Not sure if you can write a paper on Characters and the Essence of Relationships: David Mamet’s Oleanna and Peter Shaffer’s Equus by yourself? We can help you for only $16.05 $11/page Learn More A continually theme through Equus is Martin trying to give excuses to Hesther of why he should not treat Alan. The “eternal timidity” that Martin feels in his personal life, has entered into his professional. In addition, he feels that he does something wrong. His point is that he “cuts” children souls and minds trying to make them better and socially accepted.
However, he also understands that he takes their individuality, deprives them of their imagination. Does he really help children, or just make “ordinary things” of them? He compares himself to a chief priest of the Homeric Greece, who “fits the knife and slices elegantly down to the navel, just a seamstress following a pattern.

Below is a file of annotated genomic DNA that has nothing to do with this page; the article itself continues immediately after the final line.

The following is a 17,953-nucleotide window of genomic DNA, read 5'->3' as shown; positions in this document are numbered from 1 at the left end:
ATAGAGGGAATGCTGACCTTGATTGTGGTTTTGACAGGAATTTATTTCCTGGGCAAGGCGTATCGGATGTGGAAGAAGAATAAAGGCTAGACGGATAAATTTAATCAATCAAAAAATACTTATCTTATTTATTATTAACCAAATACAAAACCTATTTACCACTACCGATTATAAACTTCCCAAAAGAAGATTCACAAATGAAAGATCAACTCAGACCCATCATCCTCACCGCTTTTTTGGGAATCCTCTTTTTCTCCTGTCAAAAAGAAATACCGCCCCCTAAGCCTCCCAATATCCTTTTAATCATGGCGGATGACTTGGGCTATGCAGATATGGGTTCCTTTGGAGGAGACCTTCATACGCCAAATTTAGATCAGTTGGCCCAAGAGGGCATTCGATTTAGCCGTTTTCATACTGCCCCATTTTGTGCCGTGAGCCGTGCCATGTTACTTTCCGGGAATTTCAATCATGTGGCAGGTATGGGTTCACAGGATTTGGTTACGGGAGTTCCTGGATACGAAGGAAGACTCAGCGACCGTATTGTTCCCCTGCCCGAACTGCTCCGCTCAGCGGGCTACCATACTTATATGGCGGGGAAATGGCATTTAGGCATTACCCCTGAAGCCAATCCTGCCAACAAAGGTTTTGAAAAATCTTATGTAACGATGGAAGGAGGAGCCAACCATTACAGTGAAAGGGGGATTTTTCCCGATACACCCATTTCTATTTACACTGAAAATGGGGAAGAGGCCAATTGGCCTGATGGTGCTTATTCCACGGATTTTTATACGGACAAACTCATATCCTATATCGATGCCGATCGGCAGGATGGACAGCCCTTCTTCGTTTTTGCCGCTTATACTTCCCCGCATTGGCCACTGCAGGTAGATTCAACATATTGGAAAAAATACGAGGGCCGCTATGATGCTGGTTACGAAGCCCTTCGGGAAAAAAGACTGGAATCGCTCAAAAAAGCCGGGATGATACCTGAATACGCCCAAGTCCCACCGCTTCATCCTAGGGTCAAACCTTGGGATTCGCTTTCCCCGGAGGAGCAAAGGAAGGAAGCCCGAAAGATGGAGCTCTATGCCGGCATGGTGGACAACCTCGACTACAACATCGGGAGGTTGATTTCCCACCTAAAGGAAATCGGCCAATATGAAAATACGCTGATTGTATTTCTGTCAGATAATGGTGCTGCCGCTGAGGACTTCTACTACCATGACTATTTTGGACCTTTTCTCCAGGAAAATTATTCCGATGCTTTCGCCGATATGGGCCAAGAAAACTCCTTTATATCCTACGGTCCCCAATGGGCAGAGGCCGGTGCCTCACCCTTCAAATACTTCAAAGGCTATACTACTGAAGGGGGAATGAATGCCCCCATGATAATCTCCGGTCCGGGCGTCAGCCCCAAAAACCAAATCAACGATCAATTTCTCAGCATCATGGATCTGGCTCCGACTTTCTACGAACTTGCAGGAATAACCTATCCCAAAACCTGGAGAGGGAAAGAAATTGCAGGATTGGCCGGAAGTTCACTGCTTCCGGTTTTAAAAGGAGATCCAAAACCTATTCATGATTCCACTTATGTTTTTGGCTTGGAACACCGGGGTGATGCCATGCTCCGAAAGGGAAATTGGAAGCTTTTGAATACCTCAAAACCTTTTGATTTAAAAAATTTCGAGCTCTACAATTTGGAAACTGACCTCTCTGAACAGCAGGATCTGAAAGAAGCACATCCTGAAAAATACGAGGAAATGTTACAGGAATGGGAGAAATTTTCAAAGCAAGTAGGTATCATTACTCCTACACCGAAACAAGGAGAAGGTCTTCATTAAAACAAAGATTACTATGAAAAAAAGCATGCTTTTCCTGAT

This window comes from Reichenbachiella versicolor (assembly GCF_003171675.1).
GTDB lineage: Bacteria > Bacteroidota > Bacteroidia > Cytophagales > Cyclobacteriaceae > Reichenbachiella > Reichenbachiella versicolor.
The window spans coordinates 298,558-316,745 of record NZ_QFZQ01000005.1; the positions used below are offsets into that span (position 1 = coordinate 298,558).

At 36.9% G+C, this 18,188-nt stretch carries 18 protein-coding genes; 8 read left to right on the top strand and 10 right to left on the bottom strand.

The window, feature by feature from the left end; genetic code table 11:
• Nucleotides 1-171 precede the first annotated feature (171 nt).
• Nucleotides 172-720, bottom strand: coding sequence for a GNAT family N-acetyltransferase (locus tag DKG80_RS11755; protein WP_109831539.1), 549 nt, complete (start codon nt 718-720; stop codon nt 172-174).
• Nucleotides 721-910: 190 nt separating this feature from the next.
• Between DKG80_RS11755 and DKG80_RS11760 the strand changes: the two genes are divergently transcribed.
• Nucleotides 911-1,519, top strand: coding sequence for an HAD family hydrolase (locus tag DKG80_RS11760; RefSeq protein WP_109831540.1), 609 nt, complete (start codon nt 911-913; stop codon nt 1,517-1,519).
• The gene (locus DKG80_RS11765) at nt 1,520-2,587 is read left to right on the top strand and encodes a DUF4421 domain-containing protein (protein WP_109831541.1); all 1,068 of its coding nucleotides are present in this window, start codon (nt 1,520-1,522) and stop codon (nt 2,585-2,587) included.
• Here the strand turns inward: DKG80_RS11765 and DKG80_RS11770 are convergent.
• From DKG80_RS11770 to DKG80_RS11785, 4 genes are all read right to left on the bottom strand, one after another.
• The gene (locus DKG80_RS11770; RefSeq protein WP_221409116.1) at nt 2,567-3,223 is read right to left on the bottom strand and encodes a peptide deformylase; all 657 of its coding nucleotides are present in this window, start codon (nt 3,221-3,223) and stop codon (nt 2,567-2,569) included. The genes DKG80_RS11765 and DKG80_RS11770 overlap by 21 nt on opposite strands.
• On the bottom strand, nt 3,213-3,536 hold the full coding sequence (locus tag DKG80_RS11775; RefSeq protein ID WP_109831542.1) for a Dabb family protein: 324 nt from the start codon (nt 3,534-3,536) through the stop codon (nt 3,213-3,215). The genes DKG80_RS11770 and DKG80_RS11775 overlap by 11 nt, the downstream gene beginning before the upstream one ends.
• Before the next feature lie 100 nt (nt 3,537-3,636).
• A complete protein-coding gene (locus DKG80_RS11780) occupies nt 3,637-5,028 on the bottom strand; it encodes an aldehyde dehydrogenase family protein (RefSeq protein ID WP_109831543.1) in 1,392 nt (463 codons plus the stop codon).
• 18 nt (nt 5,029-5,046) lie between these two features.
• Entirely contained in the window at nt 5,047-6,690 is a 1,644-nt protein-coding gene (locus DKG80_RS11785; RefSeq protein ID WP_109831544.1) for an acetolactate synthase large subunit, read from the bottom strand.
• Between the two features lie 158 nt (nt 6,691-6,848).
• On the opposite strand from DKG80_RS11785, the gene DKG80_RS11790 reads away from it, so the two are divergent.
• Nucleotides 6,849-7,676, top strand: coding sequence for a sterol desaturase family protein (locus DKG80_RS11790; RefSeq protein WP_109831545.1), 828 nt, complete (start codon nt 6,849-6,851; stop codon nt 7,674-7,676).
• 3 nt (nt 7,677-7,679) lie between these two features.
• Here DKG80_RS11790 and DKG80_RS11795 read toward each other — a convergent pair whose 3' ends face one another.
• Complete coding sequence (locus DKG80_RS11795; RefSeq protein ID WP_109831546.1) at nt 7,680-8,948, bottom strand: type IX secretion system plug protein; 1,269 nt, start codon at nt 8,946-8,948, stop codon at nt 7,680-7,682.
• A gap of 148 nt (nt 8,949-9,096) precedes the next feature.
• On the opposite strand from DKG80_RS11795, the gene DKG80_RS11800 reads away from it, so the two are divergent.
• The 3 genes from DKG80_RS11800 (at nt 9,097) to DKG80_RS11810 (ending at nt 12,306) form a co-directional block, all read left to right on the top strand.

I part the flaps, sever the inner tubes, yank them out and throw them hot and steaming on to the floor” (Shaffer 17). This is an allusion to his profession and what he actually commits to children’s minds.
Both main characters were in search of finding balance between their own personal lives with lives and the professional relationships with Alan and Carol. The empathy John felt for Carol pulled him in a direction that made him stop and rethink the type of professor he had been. Just as exposing the truth to Alan of what he had done, gave Martin personal insight into himself.
Martin and John spent the early portion of the plays fighting with themselves and their own personal demons. Once resolved to doing their jobs they were able to learn from the people that they were to help.
Martin’s job was to expose the truth of Alan’s actions to himself thus revealing his impure thoughts and leaving him normal. “The normal is a good smile in child eyes- all right. It is also the dead stare in a million adults” (Shaffer 61). Societal pressures were equally compelling for Carol in Oleanna.